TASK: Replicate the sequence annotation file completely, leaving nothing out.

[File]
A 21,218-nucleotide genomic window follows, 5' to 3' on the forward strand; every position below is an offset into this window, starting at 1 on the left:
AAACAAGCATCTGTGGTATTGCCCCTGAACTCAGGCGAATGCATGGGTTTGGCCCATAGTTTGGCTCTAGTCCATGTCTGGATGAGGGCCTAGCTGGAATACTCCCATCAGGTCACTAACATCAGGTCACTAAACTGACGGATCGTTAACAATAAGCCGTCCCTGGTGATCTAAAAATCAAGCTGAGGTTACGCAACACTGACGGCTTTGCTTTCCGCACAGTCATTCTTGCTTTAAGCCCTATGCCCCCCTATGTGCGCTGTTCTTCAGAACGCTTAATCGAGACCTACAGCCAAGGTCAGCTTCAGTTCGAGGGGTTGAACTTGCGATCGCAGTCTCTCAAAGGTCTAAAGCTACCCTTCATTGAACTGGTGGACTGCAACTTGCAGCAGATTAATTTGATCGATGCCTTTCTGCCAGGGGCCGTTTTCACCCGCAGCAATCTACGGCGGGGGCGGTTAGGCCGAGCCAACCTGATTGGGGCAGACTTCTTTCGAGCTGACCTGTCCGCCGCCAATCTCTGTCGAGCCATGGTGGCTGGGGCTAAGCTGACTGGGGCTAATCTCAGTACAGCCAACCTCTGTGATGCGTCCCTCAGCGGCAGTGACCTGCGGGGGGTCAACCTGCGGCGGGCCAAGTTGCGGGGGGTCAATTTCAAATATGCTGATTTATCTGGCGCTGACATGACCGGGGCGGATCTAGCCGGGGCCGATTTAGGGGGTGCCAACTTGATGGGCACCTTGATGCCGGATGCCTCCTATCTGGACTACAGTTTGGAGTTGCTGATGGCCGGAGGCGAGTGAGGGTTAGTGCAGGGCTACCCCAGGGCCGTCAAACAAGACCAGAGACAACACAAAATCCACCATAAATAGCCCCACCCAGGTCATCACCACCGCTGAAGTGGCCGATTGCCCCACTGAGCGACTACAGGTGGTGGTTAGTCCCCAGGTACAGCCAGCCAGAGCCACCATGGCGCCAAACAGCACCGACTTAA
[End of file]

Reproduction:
A 21,218-nucleotide genomic window follows, 5' to 3' on the forward strand; every position below is an offset into this window, starting at 1 on the left:
AAACAAGCATCTGTGGTATTGCCCCTGAACTCAGGCGAATGCATGGGTTTGGCCCATAGTTTGGCTCTAGTCCATGTCTGGATGAGGGCCTAGCTGGAATACTCCCATCAGGTCACTAACATCAGGTCACTAAACTGACGGATCGTTAACAATAAGCCGTCCCTGGTGATCTAAAAATCAAGCTGAGGTTACGCAACACTGACGGCTTTGCTTTCCGCACAGTCATTCTTGCTTTAAGCCCTATGCCCCCCTATGTGCGCTGTTCTTCAGAACGCTTAATCGAGACCTACAGCCAAGGTCAGCTTCAGTTCGAGGGGTTGAACTTGCGATCGCAGTCTCTCAAAGGTCTAAAGCTACCCTTCATTGAACTGGTGGACTGCAACTTGCAGCAGATTAATTTGATCGATGCCTTTCTGCCAGGGGCCGTTTTCACCCGCAGCAATCTACGGCGGGGGCGGTTAGGCCGAGCCAACCTGATTGGGGCAGACTTCTTTCGAGCTGACCTGTCCGCCGCCAATCTCTGTCGAGCCATGGTGGCTGGGGCTAAGCTGACTGGGGCTAATCTCAGTACAGCCAACCTCTGTGATGCGTCCCTCAGCGGCAGTGACCTGCGGGGGGTCAACCTGCGGCGGGCCAAGTTGCGGGGGGTCAATTTCAAATATGCTGATTTATCTGGCGCTGACATGACCGGGGCGGATCTAGCCGGGGCCGATTTAGGGGGTGCCAACTTGATGGGCACCTTGATGCCGGATGCCTCCTATCTGGACTACAGTTTGGAGTTGCTGATGGCCGGAGGCGAGTGAGGGTTAGTGCAGGGCTACCCCAGGGCCGTCAAACAAGACCAGAGACAACACAAAATCCACCATAAATAGCCCCACCCAGGTCATCACCACCGCTGAAGTGGCCGATTGCCCCACTGAGCGACTACAGGTGGTGGTTAGTCCCCAGGTACAGCCAGCCAGAGCCACCATGGCGCCAAACAGCACCGACTTAA